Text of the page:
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Enjoy San Joaquin Valley Living

Moose's Meals, Pet Food Pantry and More

Nov 16, 2020 07:16PM ● By Kimberly Horg

Food for Furry Friends

October/November 2020
Story by Kimberly Horg

When Sarah DeJohn moved from Seattle to Visalia in 2016, she noticed a lot of stray animals. More and more people were finding pets in abandoned orchards and ranches and shelters were overwhelmed with animals. When COVID-19 hit the world in March, her fiancé Matt Vinet was laid off and the couple found spare time on their hands. That is when a light bulb turned on.
 “I have always been an animal lover and wanted to do something to help,” she said. “I saw the other wonderful food pantries doing food distributions and I wondered if there was something like a human food pantry but for pets,” she says.
 She saw a need for supportive pet care services. Strays and surrenders at the rescues far outnumber the number of people who are looking to adopt a shelter pet, so shelters ship pets out to larger cities where there are more people wanting to adopt. “We hope our service will help people be able to keep their pet rather than have to make that difficult decision to give them up,” she said. Many people have told DeJohn about how  her service has helped, and those who use the pantry give back by volunteering at our distributions.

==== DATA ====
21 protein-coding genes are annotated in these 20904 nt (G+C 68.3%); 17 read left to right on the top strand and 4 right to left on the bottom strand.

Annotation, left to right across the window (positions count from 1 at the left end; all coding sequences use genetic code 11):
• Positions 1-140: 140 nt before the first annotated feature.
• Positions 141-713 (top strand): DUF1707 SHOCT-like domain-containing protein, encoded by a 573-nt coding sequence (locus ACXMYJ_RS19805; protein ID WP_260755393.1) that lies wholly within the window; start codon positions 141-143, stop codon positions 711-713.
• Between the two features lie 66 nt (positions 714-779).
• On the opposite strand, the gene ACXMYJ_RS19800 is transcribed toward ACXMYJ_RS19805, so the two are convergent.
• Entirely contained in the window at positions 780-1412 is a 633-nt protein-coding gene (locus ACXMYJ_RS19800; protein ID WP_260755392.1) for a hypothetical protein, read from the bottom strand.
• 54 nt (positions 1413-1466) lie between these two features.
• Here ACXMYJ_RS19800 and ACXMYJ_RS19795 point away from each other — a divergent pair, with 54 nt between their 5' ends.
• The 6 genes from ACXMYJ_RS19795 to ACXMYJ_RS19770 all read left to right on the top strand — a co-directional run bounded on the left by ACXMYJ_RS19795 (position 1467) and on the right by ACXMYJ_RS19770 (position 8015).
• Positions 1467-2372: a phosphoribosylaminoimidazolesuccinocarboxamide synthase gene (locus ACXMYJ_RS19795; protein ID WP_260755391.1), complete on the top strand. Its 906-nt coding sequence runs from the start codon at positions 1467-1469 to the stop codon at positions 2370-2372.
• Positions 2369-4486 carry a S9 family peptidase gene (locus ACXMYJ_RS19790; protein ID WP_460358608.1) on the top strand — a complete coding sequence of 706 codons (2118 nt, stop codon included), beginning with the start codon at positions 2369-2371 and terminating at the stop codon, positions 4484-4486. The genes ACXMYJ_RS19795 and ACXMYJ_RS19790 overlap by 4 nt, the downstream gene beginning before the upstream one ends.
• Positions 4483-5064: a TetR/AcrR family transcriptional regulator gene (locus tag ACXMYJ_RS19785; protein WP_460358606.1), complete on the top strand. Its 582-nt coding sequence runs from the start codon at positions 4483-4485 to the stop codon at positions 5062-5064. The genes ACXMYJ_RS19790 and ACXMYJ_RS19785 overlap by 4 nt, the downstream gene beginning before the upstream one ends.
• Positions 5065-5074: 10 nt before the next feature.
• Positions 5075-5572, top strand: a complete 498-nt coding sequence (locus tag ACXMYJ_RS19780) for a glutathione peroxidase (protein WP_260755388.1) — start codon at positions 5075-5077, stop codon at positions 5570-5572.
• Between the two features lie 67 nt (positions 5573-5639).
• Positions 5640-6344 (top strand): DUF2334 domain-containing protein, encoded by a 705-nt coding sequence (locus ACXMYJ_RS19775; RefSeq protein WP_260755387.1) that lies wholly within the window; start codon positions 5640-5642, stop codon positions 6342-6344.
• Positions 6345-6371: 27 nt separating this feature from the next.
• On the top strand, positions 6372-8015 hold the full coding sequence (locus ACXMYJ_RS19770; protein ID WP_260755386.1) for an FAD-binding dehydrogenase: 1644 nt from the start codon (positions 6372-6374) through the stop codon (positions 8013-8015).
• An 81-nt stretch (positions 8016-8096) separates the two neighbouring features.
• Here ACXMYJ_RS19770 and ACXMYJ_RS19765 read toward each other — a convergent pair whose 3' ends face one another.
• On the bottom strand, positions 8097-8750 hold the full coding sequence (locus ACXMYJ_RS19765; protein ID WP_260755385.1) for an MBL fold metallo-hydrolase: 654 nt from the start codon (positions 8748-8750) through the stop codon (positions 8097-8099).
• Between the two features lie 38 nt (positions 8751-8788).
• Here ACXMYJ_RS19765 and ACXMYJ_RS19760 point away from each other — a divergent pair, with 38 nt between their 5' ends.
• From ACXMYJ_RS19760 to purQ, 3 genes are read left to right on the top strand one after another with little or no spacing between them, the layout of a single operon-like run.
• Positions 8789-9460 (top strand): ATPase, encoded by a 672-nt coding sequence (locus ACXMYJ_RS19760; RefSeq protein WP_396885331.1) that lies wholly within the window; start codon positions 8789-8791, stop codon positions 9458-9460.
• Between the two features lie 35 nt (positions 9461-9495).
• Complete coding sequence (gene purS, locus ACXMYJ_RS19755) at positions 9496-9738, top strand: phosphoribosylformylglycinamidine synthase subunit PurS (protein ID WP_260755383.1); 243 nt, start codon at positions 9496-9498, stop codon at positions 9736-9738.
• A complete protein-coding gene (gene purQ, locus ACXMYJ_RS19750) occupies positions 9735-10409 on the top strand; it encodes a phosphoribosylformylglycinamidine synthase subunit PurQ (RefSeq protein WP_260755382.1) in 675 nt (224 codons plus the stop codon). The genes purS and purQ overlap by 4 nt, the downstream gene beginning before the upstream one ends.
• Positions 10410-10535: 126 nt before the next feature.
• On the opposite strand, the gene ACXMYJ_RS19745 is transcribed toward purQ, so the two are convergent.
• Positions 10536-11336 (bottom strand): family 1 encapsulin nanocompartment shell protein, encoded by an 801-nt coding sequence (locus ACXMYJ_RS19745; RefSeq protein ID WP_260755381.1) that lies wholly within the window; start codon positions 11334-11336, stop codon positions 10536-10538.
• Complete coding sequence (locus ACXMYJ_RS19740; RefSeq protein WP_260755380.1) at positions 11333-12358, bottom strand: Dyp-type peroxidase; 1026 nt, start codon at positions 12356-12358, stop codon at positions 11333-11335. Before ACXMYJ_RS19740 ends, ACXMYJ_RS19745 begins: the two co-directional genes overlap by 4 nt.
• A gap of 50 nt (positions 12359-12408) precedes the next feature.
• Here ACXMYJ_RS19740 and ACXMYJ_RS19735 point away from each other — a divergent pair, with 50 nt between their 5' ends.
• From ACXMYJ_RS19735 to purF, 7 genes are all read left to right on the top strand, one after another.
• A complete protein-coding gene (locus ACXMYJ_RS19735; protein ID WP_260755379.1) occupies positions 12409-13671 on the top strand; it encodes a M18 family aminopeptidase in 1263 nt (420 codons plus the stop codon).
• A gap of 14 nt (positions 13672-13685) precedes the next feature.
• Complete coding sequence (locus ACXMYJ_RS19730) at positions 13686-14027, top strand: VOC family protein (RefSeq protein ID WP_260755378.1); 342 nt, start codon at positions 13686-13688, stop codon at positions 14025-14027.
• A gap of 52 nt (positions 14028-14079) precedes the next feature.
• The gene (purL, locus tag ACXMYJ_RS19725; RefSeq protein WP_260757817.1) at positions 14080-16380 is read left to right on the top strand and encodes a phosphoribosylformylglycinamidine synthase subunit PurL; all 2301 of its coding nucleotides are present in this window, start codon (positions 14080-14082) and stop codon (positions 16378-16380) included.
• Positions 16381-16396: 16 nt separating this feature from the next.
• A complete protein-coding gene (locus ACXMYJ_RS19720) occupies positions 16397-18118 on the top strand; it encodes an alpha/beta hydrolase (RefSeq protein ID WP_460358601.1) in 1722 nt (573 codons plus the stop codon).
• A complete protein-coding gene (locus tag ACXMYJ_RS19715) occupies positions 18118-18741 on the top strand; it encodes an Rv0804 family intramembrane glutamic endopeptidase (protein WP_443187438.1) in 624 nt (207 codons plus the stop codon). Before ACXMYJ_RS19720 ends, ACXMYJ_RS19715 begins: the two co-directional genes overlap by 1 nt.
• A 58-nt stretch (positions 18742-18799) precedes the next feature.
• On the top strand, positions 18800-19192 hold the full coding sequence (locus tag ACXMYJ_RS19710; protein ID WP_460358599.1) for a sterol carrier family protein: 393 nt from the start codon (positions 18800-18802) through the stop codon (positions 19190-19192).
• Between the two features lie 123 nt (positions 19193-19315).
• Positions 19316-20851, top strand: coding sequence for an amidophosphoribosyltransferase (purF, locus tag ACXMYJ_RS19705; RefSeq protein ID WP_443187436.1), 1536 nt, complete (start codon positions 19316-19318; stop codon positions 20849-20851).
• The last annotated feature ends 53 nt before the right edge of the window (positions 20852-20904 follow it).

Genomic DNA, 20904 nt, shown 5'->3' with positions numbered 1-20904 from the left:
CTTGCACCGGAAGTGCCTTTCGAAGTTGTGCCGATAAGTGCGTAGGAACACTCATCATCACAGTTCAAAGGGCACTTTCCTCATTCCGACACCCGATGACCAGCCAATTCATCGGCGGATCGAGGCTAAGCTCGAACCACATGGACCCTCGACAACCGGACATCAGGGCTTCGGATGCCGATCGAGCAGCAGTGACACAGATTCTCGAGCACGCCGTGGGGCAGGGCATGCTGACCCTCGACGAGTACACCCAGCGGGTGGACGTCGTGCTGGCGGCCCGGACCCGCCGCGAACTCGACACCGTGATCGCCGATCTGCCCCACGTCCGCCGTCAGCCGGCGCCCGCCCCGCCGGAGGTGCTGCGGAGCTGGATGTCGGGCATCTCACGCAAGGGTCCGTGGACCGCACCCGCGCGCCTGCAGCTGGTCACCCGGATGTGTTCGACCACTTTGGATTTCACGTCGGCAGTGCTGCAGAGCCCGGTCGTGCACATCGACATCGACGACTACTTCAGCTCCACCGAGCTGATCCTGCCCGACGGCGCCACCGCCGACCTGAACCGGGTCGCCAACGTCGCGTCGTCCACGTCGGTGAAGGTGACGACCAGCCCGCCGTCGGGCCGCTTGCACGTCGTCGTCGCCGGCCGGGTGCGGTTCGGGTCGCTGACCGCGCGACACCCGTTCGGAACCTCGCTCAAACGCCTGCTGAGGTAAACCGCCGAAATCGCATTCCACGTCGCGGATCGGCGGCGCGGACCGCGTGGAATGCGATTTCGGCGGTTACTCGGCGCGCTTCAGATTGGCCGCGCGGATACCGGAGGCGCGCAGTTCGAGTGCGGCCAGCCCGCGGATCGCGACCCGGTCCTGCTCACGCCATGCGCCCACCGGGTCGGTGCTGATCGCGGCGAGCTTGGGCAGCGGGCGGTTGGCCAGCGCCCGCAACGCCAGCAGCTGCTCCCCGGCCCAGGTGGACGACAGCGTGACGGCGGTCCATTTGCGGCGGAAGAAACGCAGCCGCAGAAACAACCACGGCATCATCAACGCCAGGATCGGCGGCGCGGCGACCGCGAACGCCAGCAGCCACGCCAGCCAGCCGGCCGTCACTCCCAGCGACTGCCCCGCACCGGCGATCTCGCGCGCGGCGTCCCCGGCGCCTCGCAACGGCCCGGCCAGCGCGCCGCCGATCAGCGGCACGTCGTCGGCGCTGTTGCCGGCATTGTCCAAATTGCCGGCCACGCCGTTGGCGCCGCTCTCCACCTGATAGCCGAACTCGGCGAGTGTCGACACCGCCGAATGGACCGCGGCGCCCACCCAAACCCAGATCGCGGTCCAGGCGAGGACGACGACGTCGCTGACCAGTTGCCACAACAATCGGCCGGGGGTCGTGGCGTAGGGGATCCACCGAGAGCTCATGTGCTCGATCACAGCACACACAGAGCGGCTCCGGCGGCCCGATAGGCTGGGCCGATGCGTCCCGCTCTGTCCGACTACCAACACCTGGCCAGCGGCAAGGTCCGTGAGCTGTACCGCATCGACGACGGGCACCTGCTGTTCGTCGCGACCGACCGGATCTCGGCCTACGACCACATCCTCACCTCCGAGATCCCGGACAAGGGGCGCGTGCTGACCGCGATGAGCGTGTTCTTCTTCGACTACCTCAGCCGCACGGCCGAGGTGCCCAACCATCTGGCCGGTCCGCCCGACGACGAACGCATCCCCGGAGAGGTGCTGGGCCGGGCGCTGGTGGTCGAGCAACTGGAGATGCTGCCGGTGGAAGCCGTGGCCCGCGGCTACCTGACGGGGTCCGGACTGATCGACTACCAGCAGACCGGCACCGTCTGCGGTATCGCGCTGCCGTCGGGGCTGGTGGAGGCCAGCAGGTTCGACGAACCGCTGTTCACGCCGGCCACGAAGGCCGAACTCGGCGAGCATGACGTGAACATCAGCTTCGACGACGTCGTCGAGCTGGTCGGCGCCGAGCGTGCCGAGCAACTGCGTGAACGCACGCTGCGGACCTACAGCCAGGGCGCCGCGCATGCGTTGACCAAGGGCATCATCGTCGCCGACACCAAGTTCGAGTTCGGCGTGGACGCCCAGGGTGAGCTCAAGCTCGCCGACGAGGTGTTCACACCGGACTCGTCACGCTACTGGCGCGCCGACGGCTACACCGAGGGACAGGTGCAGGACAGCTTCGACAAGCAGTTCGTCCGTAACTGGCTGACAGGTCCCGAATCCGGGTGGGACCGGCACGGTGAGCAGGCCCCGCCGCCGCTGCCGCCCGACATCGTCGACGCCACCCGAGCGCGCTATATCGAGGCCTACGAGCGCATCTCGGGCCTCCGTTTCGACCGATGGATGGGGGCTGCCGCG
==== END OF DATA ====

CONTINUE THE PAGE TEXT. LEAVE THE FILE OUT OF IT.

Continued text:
DeJohn initially conducted  research about pet food pantries. The Bakersfield Pet Food Pantry and Halo Cafe (Fresno’s pet food pantry) were a big help to her, giving tips on how to get started and run a pet pantry. “They provided us invaluable advice to all of our questions and we still consult with them whenever we need guidance,” DeJohn said.
 When somebody wants food for their pet, they are required to fill out an application to provide proof of need (such as Medi-Cal or EBT card). Applications are good for a year and people can pick up food at monthly distributions at St. Paul’s Episcopal Church. In addition, Moose’s Meals passes out dog food to homeless pets at the St. John’s River in Visalia. It also provides resources to local low cost spay/neuter programs and vaccine programs. 
 Almost all of the pet food passed out is from donations from members of the community. “We are definitely in need of dry dog food the most. Of the 2,194 pounds of food we passed out last month, 1,660 of it was dog food,” she said. People can visit www.moosesmeals.org to find its Amazon wish list to drop off food or have them pick up food. Moose’s Meals also has a PayPal option for money donations. There is a donation barrel at the Hanford Tractor Supply. •

Moose’s Meals • www.moosesmeals.org 
(206) 643-9520
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